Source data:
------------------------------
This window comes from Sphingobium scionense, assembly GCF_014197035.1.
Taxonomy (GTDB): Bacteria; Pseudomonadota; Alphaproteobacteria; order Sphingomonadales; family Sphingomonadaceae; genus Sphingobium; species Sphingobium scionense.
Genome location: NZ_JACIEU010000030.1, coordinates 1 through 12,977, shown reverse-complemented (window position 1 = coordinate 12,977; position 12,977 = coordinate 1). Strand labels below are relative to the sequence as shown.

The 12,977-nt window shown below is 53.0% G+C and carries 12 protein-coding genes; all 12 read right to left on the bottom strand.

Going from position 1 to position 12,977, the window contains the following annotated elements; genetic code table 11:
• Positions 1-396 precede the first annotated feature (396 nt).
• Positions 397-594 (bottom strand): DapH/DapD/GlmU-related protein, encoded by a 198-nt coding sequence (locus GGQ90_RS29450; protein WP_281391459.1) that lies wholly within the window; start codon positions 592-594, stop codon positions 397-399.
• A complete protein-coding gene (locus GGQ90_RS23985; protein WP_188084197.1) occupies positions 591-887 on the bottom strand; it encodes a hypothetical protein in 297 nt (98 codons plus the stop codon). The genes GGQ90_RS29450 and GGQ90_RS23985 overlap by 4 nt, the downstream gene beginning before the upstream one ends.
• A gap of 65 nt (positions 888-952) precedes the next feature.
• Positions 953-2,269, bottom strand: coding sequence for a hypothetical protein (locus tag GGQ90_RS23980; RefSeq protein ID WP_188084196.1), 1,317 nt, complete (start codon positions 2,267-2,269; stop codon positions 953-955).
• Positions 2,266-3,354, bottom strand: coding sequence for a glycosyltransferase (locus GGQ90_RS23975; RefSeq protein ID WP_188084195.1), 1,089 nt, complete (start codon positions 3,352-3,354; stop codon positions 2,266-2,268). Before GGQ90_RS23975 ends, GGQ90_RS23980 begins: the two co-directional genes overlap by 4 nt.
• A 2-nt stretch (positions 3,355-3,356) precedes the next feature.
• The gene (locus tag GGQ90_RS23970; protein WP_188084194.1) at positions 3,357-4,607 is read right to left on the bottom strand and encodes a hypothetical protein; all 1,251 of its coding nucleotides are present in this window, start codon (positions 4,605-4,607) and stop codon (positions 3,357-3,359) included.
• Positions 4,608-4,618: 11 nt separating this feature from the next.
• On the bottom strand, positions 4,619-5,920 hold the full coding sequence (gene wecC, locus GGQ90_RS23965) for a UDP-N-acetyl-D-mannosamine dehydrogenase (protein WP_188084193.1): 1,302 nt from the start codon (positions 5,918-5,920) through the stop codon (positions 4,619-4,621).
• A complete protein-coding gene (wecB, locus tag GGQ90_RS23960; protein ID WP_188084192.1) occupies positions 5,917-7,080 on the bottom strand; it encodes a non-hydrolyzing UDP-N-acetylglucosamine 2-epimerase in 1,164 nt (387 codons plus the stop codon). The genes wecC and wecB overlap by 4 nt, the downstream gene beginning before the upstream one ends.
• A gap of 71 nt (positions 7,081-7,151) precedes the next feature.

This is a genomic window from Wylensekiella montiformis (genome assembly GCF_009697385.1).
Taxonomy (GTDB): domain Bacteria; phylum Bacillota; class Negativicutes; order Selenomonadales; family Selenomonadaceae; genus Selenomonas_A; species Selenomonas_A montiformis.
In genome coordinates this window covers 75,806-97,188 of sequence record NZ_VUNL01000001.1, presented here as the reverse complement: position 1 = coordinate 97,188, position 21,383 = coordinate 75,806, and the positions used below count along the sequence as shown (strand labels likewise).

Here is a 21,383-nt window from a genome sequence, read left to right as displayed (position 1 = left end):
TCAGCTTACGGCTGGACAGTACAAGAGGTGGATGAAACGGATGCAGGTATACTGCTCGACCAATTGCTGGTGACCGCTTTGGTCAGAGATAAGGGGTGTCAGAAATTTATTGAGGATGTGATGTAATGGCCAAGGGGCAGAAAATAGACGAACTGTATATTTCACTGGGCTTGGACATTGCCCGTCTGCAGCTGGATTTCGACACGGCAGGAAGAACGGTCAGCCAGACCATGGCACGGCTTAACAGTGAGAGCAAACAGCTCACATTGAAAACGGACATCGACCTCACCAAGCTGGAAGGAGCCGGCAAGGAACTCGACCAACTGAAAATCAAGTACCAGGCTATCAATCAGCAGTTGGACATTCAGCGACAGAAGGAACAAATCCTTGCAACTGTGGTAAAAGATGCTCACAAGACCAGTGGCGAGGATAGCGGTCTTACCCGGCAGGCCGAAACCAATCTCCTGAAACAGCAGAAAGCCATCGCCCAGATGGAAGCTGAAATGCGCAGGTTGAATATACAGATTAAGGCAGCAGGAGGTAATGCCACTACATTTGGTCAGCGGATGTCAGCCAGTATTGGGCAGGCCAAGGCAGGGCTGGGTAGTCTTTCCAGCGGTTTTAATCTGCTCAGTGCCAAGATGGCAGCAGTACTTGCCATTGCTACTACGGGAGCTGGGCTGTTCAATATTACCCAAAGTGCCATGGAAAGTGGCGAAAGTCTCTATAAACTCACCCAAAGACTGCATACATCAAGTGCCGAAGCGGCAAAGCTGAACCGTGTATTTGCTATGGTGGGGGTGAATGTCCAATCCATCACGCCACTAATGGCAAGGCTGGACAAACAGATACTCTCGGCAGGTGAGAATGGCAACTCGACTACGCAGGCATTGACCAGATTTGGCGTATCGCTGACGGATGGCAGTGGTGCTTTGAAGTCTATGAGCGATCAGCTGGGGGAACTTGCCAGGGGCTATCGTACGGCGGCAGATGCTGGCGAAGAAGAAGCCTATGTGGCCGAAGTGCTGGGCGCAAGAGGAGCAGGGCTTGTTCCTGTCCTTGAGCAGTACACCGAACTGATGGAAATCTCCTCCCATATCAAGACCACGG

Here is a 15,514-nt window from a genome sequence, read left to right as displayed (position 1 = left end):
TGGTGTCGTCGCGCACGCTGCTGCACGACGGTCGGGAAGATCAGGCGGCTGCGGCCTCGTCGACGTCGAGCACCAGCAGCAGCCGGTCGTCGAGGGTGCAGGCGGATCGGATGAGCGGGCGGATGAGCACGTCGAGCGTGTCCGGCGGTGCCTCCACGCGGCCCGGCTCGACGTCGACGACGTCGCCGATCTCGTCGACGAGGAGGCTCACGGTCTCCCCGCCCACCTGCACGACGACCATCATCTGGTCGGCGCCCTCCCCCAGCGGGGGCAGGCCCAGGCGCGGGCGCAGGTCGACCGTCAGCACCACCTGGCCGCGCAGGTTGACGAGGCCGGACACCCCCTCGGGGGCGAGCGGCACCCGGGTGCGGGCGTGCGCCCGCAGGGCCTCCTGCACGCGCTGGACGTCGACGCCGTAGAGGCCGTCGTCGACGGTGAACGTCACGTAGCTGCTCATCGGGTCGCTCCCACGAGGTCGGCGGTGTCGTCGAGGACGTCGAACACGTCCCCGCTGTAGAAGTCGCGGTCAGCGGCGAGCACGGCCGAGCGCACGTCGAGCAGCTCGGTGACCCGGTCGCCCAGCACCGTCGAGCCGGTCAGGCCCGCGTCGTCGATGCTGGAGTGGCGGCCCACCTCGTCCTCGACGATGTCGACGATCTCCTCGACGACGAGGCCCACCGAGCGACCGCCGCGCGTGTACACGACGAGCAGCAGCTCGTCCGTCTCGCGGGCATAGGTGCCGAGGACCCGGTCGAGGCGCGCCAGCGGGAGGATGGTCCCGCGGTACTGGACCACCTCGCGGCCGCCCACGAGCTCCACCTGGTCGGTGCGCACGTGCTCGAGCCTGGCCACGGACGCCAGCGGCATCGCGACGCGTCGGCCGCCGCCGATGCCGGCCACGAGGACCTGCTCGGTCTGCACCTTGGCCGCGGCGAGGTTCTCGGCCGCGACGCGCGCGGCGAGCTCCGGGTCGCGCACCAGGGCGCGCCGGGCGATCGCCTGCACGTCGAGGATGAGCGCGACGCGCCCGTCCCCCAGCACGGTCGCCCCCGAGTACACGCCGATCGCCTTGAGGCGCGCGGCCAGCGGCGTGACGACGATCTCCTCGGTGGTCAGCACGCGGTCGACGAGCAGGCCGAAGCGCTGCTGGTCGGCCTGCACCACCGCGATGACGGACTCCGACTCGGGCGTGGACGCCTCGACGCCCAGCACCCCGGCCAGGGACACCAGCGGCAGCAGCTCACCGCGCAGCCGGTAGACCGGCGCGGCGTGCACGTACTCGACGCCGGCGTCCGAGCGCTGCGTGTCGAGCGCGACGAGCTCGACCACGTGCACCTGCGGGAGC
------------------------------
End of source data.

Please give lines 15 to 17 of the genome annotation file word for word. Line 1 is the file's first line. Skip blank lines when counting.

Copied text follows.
• On the bottom strand, positions 4,619-5,920 hold the full coding sequence (gene wecC, locus GGQ90_RS23965) for a UDP-N-acetyl-D-mannosamine dehydrogenase (protein WP_188084193.1): 1,302 nt from the start codon (positions 5,918-5,920) through the stop codon (positions 4,619-4,621).
• A complete protein-coding gene (wecB, locus tag GGQ90_RS23960; protein ID WP_188084192.1) occupies positions 5,917-7,080 on the bottom strand; it encodes a non-hydrolyzing UDP-N-acetylglucosamine 2-epimerase in 1,164 nt (387 codons plus the stop codon). The genes wecC and wecB overlap by 4 nt, the downstream gene beginning before the upstream one ends.
• A gap of 71 nt (positions 7,081-7,151) precedes the next feature.